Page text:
Anyroad with that done I thought I’d add some detail to the gun mount. The kit offering aint bad but could do with a lift.

 

IMG_1645.jpg

 

IMG_1673.jpg

 

I drilled out the lightning holes, added the cartridge chutes and the gunsight and frame. Beer can foil was used for this being stronger than take-away foil - unsurprisingly I also have a large supply of beer can foil for some reason…

 

Here’s the hydraulic arms for the guns and a little seat for the gunner. Probably very little will be seen but I want my little men inside to be comfortable.

 

IMG_1667.jpg

 

Next up I thought I’d have a crack at the ammo belts. So in the manner of someone who clearly has too much time on his hands I chopped up loads of little lengths of copper wire, then stuck them onto the sticky side of a thin strip of black insulation tape like thus.

 

IMG_1652.jpg

 

It’s a bit tedious, so it’s the sort of thing one does in batches between lengthy gulps of alcohol (yeh I know sharp knives and alcohol, health and safety and all that), and constantly repetition of the pointless scratchbuilder’s mantra “at least I know it’s there”.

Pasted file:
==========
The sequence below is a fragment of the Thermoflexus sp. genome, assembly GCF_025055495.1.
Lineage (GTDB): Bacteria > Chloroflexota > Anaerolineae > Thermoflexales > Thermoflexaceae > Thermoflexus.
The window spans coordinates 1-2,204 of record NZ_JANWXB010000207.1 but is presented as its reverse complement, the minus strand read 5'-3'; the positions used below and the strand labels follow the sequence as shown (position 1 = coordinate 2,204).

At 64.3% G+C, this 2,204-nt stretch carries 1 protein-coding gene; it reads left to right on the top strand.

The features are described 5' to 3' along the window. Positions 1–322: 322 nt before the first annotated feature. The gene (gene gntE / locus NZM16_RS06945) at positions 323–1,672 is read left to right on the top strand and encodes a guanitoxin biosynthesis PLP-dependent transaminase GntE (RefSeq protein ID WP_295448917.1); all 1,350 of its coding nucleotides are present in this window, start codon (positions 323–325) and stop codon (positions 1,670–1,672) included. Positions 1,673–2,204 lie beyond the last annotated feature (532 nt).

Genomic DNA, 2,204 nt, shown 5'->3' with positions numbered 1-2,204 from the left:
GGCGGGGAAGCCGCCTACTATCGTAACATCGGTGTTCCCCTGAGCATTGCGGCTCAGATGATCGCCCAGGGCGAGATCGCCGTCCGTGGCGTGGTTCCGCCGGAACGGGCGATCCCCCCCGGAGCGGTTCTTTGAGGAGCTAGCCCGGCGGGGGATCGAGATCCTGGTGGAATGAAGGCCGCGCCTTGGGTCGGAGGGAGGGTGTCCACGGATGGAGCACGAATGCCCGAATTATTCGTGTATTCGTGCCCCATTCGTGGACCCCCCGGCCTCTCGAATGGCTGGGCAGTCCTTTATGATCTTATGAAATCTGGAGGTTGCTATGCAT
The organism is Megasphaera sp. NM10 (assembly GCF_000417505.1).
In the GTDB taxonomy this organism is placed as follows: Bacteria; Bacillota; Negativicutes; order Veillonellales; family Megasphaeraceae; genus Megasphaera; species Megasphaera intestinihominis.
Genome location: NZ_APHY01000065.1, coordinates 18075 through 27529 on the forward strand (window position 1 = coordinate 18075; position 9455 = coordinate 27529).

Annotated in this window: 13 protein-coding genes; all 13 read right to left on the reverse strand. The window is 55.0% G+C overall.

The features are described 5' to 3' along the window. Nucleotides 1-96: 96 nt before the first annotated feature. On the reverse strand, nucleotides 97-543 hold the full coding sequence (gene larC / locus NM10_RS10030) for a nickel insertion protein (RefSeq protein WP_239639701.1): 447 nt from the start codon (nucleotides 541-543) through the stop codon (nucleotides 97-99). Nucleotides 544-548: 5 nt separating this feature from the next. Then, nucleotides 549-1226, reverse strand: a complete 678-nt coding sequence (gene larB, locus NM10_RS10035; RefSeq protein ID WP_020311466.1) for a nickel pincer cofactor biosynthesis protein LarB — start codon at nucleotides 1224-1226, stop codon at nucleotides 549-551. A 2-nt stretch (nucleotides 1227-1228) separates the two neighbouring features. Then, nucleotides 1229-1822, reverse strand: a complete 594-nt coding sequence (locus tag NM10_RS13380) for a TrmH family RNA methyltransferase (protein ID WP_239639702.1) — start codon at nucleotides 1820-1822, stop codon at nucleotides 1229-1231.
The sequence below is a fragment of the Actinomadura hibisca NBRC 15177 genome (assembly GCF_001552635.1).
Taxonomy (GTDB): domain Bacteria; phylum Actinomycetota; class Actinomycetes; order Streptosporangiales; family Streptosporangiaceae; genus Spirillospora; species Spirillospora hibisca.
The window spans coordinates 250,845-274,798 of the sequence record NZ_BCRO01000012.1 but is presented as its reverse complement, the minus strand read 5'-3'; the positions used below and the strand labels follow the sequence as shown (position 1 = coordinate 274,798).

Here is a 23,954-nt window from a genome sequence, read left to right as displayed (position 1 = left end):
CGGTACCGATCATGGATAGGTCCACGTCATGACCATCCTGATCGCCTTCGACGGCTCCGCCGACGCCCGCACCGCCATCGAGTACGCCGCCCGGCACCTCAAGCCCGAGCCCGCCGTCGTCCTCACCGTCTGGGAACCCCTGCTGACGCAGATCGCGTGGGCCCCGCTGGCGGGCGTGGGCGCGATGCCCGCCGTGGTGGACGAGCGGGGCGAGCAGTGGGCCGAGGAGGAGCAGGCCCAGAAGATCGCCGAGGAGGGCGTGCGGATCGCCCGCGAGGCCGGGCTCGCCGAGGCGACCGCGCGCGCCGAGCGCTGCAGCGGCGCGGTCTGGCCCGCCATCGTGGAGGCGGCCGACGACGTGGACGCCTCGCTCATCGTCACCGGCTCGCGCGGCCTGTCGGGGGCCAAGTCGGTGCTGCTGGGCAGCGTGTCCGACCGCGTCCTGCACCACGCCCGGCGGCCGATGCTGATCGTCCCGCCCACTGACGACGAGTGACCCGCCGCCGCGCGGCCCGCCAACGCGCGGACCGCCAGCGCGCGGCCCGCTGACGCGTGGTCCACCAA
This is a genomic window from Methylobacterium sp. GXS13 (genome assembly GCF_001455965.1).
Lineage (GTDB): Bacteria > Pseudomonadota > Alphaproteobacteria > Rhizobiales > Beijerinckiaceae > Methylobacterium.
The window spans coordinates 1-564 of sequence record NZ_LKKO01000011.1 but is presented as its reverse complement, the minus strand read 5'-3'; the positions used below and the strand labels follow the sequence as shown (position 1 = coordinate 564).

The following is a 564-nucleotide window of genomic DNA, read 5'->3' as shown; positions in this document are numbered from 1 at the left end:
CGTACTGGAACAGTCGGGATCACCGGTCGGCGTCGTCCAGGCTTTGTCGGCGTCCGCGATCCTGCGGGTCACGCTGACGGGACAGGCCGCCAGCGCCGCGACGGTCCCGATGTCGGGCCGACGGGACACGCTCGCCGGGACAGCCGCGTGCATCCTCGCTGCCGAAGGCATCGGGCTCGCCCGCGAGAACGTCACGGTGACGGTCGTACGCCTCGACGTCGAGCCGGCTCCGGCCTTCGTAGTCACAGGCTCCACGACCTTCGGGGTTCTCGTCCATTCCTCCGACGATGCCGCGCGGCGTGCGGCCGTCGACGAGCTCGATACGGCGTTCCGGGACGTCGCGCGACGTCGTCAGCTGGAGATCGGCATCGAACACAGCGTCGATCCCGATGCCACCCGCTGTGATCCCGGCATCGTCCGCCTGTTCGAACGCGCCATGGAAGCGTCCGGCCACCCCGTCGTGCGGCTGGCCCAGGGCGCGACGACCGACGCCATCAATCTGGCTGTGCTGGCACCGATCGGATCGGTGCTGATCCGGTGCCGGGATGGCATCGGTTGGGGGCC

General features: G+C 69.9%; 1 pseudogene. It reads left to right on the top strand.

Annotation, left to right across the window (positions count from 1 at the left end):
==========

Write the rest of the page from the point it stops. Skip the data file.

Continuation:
Anyroad it’s best to have some music on in the background and also the odd glance at Britmodeller to take solice in the fact that there is likely to be someone on there more bonkers than yourself! PS I mean that in the nicest possible way if in the unlikely event someone reading this is more bonkers than me!

 

This is it taking shape.

 

IMG_1655.jpg

 

The little sections are trimmed up slightly then a little dab of runny superglue underneath to cement them in place. And this is it dry-fitted, approximately in place. The beauty is it won’t need to be painted. I have another one for the other side, but just want to give you some idea of what they’ll look like.

 

IMG_1683.jpg

 

The hydraulic arms are also dry-fitted as I want to mask the bare nickel rod.

 

Here is the finished turret and the capola:

 

IMG_1684.jpg

 

IMG_1679.jpg